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Indybay FeatureRelated Categories: East Bay | Education & Student Activism | Environment & Forest Defense | Police State and Prisons
Memorial Oak Grove Cut Down
It is a time for tears. The trees are gone.
Starting on Friday (9/6/08) and continuing now the Memorial oak Grove has been cut and is being chipped up. All of the trees that they plan to cut are down except for the Redwood that still has four tree sitters in it. They have left a single line of trees along the road as an aesthetic screen. Please come by to support the tree sitters. They are getting no more food and water but are determined to hold out for longer. We need to support them if there is an extraction!
Now is the time for tears. We fought for the trees for 21 months. Many of us gave much of our time, energy and money to this struggle. Others were able to give less but it still meant so much to us. We loved those trees. We got to know them as individuals. There was lichen on the tops of the branches and fine white mold and insects on the bottoms of the branches. Now they are only names that a few of us remember; Atlantica, Koruna, In between, Okie Doke, Lower Diodar, Red Palace, Honamon, Little Oak, Twin and many more. I remember when the fox used to be around, the turkeys, the squirrels, the butterflies during the June 17 extraction. I remember the Chestnut-backed Chickadee that landed on me when I was sick. Now they are gone. The trees are dead and the animals have no home, no food or place to be. And where will we go, now that our healing space is gone. it meant so many things to so many people.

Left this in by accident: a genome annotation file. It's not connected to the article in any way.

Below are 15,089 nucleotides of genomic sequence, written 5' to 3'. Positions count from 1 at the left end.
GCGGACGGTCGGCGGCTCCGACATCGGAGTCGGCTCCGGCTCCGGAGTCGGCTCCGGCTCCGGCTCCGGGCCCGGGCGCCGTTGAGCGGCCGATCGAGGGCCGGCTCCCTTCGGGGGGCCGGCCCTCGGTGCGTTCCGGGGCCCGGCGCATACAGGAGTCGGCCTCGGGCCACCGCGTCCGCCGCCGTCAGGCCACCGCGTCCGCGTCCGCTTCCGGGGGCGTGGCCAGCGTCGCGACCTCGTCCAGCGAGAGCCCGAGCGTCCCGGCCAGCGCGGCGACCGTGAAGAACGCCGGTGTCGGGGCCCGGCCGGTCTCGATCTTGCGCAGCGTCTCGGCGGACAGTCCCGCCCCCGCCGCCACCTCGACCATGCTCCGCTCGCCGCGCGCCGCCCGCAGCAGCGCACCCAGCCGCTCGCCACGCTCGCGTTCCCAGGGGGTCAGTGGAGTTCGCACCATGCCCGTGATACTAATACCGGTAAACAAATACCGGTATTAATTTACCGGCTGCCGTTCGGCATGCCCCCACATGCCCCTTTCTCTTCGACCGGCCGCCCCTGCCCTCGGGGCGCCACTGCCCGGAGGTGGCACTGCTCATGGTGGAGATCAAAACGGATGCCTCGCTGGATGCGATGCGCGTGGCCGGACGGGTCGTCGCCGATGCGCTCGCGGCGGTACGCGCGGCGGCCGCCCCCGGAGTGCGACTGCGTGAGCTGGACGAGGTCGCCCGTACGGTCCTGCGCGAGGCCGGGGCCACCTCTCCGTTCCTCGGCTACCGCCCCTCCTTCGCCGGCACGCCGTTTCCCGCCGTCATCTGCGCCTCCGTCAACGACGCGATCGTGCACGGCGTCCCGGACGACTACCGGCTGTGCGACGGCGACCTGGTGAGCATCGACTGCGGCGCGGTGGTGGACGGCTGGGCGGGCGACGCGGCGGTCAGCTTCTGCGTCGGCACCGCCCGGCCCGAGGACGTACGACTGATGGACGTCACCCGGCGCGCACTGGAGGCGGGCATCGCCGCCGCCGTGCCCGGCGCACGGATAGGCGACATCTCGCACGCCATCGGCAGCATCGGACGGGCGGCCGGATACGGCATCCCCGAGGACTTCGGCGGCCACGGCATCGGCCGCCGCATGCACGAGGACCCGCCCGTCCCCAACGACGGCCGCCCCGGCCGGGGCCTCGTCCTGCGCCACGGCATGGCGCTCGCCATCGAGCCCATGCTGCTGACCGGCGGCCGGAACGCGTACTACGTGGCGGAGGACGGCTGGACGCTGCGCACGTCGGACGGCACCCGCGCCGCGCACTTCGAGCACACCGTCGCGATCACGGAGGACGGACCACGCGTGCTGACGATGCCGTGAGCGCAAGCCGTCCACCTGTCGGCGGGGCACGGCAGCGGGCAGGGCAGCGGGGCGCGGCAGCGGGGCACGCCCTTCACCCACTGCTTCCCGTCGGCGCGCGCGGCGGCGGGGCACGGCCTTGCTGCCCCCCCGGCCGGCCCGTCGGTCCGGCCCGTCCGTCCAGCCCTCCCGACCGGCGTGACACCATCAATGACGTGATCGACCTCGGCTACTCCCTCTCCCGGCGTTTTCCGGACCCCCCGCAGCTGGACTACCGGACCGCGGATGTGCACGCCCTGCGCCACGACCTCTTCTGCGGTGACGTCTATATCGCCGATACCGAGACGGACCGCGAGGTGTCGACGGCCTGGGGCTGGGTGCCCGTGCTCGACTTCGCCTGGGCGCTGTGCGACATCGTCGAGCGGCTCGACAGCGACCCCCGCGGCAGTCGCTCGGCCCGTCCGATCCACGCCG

But all is not lost. The struggle was always about much more than 44 trees. Even when we loved those trees so much. The struggle was to change the world, and we started in an oak grove. It was beautiful and gave form to our hopes, our desires. Now we move on and like ripples in a pond our energy moves outward. There are many new place to fight for, to enjoy, to heal. Many of us thought that we might loose the trees. What we will never loose is the experiences, the skills we learned, the friends we made and the new ways that we learned to see the world. We saw things as much bigger than ourselves, we shared, we risked our lives and freedom. I fell in love with those oak trees, I fell in love in those oak trees. My passions and desires filled more than me, more than an oak grove. We have made but a small start. Now comes the time for the new struggle to begin.
Back hoes and the pile of chips that is now the Oak Grove.
Police guard an empty space where the trees used to be.
Police arrest Oak Grove organizer Ayr, for no reason.
Workers look into the space that was the grove.
The stump of Grandmother Oak and workers with heavy equipment.
The four tree sitters, strong in the redwood.
Logs from the trunks of oak trees. In the foreground are one oak that will be saved and the redwood, to be cut as soon as there are no tree sitters.
A back hoe and the pile of chips of the grove.
Supporters of the Grove share their feelings on this long struggle.
A tree sitter speaks about his feelings.
A videographer tells his story. See: youtube.com and type in bcitizen and go to channels (not videos) search for his page.
Another former tree sitter expresses her feelings.
The trees were fed into this machine and came out as chips.
The back hoe gathered branches and logs and brought them to the chipper.
The back hoe and chipper worked away for hours.
The parking lot full of tree trunks.
The redwood with tree sitters now stands above the mostly clear cut grove.
This is the giant pile of chips that was once a healthy grove of trees and home to many species.